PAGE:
The recovery plan for Scotland’s NHS following the coronavirus pandemic launches on Monday as figures show a drastic drop in cancer clinical trial uptake.
Led by health secretary Jeane Freeman, the mobilisation recovery group will look at how the service will move on in the aftermath of the Covid-19 crisis.
It comes as the Scottish Parliament’s cross-party group on cancer revealed a 95% reduction in patients entering clinical trials, while a leading palliative care charity has warned Scots cancer patients are “living in fear” of Covid-19.
Macmillan Cancer Support said there is widespread anxiety and panic among those suffering from cancer, with many too afraid to leave their home.
Around 38,000 people with cancer in Scotland – 15% of those with the disease – have barely left the house because they are scared about catching the virus or are generally anxious about going outside, the charity said.
Its research found around 10,000 people with cancer have not left the house at all since the start of lockdown and say they will not feel safe enough to do so until there is a vaccine or zero new cases.
An estimated 13,000 of those with cancer have experienced panic or anxiety attacks because of Covid-19, almost one in three (30%) feel stressed, anxious or depressed, and 9% of those with the disease – around 24,000 people in Scotland – have seen their mental health worsen.
Group co-chairs call for trial restart
The group, which will present its findings to MSPs, also discovered as a result of the closure of swathes of the health service in anticipation of treating the pandemic, there has been a “profound impact” on early cancer diagnosis, a fall in urgent referrals from GPs, reduced service capacity and a cancellation of screening programmes.
Patients told the group they had a “feeling of abandonment”, with the report concluding the need for an “immediate start” to cancer services and screenings, as well as plans to prevent future shut-downs in the face of other emergencies.
Anas Sarwar MSP, co-chairman of the cross-party group on cancer, said: “Scotland is facing a major cancer crisis and it will take a collective effort to recover all cancer services as quickly and as safely as possible.
“The impact on those living with cancer has been profound, with treatment delayed and cancer care suffering.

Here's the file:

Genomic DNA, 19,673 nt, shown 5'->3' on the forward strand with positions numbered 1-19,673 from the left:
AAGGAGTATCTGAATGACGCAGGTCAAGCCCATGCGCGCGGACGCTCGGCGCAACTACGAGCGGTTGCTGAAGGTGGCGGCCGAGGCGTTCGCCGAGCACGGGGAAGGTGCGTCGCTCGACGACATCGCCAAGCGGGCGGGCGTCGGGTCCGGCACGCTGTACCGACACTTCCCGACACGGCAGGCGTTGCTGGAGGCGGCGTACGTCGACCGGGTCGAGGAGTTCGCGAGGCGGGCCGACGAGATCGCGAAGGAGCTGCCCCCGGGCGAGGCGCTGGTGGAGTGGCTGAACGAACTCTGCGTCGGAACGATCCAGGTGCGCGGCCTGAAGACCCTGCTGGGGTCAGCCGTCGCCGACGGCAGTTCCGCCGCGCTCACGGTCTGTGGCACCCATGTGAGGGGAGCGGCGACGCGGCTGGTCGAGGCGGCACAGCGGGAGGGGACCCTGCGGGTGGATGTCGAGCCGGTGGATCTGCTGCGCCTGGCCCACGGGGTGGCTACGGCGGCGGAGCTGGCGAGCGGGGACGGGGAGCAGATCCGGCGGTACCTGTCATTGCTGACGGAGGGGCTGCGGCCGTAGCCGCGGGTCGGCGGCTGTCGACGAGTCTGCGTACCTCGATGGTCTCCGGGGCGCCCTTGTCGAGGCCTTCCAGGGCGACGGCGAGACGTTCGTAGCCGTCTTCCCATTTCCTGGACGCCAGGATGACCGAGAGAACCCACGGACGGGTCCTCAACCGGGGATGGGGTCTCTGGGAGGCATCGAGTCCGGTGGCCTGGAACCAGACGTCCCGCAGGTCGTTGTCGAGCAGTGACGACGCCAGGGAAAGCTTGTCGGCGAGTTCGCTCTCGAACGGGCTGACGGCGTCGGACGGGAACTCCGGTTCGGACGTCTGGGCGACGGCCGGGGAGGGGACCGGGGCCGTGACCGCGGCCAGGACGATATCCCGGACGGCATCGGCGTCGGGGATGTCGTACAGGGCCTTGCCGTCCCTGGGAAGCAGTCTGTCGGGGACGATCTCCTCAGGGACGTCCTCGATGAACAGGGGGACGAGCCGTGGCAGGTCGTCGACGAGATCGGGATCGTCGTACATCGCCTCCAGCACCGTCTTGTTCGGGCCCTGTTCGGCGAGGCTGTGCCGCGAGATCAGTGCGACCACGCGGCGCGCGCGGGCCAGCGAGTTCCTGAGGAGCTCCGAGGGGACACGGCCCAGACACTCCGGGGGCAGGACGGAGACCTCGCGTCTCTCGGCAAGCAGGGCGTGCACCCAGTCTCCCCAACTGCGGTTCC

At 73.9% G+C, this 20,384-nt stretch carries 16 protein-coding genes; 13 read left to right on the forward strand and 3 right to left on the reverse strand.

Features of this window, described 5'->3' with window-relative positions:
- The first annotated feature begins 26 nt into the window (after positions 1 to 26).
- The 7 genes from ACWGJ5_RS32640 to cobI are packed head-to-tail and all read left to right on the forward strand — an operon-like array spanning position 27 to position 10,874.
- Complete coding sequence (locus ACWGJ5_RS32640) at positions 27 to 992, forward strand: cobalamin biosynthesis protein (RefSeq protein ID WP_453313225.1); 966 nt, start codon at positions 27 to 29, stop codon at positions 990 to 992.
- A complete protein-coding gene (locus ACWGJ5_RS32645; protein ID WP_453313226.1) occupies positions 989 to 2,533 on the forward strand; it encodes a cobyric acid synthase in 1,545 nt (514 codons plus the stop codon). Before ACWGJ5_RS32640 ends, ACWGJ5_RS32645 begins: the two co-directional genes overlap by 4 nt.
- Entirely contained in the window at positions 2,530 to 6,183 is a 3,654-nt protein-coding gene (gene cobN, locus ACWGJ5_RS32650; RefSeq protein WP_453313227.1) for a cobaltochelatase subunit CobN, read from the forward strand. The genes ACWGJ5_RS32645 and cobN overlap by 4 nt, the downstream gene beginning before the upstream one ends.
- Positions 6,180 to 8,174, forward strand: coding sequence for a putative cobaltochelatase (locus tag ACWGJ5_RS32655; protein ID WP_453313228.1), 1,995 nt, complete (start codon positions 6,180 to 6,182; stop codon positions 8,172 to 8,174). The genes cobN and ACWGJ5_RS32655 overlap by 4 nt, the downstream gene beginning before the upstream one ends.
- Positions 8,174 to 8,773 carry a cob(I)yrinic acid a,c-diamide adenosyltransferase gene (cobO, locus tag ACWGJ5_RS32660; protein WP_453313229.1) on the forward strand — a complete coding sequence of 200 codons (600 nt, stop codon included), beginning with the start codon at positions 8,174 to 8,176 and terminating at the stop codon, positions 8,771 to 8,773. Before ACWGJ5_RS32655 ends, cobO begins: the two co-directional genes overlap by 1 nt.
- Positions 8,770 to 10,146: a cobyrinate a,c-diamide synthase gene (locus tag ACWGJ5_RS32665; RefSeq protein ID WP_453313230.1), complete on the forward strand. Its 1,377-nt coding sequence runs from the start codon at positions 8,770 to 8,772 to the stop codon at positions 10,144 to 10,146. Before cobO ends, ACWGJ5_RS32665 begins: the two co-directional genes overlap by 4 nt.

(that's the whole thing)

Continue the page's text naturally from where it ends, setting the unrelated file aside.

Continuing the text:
“And there is a high risk of long-term damage, not just as a result of the impact on early diagnosis, but because clinical research trials have been paused.
“Trials can save lives and they must be urgently restarted in Scotland.”
Scottish Conservative Miles Briggs, co-chairman, said: “Everyone accepts the impact of coronavirus was going to impact all parts of the NHS.
“But that’s now gone on long enough and things have to get back to normal.
“Clinical trials are essential not just for the patients taking part, but for the greater good of cancer care.
“It’s clear Covid-19 is no longer presenting a health emergency, and the Scottish Government needs to ensure these trials can get underway again as a matter of urgency.”
Experts to advise on recovery
Representatives from Scotland’s local authorities, health boards, the BMA, Royal College of Nursing and Royal College of GPs, among others, will join the health secretary on the government’s recovery group.
Ms Freeman said: “Throughout this pandemic NHS Scotland has remained open, continuing to provide emergency, urgent, cancer and maternity care, support for social care as well as maintaining Covid-19 capacity and resilience.
“Our response has and will continue to be informed by expert advice. As we begin to resume some paused NHS services safely, carefully and in a series of stages, this expert advisory group will help us balance patient and staff safety and NHS Scotland’s ability to respond to the virus.
“This is not a straightforward task and it will take time. The advice of the mobilisation recovery group will be key as we continue to plan how the NHS and its planning partners can safely and effectively respond to the extraordinary demands of Covid-19, both now and in the future.
“The group will help us plan for the next steps, taking into account the whole health and care system, involving primary and community care, as well as engagement with clinical partners, service delivery partners, local authorities and patients. I look forward to its contribution.
“The safety of patients and staff will continue to be our priority and I want to reassure you that we are taking these precautions so that we can safely offer the right care, at the right time, in the right place.”